In the first chapter to our book, Urban Teens in the Library, Denise Agosto and I argue that in order to successfully provide library services to urban teens, we must move beyond the racial and socioeconomic biases that pervade the popular culture, as well as our own preconceptions (misconceptions) and see them as individuals, not as members of a stereotyped group. The same is true for African American male youth. Many educators, administrators, policymakers, and members of the general public "buy" into stereotypes and interpret cultural and racial differences as a deficit. This often leads schools to lower their academic expectations of African American male youth, to track them into remedial classes, or to place a disproportionate number in special education. As Chimamanda Adichie explains in her TED talk, The Danger of a Single Story, “the problem with stereotypes is not that they are untrue, but that they are incomplete. They make one story become the only story.”
One of the central tenets of Critical Race Theory (CRT) is the concept of voice. CRT research suggests that one of the key ways to shift the lens through which we view African American male youth (i.e. move beyond the single story) is through the use of personal narrative and story.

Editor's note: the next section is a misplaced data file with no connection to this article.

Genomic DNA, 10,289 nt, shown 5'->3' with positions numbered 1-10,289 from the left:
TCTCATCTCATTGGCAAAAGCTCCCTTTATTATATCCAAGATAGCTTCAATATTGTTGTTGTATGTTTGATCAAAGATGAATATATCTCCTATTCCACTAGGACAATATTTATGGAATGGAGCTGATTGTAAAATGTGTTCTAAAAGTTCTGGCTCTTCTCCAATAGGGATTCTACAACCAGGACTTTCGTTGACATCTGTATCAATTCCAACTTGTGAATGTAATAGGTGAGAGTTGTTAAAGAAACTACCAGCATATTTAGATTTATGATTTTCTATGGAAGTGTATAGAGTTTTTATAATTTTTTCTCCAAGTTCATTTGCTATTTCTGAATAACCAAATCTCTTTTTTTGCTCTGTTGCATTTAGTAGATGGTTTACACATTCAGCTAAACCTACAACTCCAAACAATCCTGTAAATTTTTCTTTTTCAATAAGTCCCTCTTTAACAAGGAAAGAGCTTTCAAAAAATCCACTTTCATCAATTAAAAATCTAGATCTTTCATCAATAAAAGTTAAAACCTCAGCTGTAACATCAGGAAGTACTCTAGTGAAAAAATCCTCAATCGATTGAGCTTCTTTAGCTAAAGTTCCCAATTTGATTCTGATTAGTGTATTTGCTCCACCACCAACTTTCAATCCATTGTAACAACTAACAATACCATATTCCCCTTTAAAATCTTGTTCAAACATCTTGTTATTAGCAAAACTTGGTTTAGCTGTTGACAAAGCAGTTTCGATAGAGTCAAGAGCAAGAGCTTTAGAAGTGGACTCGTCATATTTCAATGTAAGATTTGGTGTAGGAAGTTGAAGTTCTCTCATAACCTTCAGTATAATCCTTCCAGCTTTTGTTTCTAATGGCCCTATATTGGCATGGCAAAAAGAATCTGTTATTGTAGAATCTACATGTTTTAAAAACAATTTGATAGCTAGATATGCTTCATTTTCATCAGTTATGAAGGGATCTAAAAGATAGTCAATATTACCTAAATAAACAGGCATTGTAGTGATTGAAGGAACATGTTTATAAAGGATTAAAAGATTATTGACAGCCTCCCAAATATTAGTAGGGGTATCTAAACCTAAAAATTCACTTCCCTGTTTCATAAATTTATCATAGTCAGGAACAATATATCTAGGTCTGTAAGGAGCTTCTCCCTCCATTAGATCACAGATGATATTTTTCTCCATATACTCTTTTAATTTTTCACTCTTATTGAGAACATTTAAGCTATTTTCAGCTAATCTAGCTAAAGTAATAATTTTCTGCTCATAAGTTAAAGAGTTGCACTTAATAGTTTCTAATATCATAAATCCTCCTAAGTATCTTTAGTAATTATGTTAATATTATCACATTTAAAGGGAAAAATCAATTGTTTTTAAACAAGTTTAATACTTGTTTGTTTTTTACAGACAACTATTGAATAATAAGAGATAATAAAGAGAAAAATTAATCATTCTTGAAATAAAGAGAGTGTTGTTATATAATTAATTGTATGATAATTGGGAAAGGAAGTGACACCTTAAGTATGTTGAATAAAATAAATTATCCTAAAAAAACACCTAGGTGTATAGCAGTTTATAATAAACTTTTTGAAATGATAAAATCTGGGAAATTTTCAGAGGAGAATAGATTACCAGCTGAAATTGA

Sharon Flake’s poem “You Don’t Even Know Me” is a powerful example of a counterstory—a story that challenges the story of the dominant culture. In the poem, performed in a video by students from Roseville High School in Minnesota, a black teen rebukes his teachers, neighbors, and even his friends for making assumptions about his academic ability, his career aspirations, and his behavior based on stereotypes: “You know/ I’ve been wondering lately/ Trying to figure out just how it could be/ That you can see me so often/ And don’t know a thing about me” (2010, p. 4).
We have invited a group of young men from North Carolina Central University, UNC Charlotte, and a local high school to participate in the summit—to tell us their stories and to help us reimagine what libraries should look like and be like in order to truly meet the needs of African American male youth.
How have you involved African American male youth in your library programming and planning? In your research? How have you given them voice? What counterstories did they tell?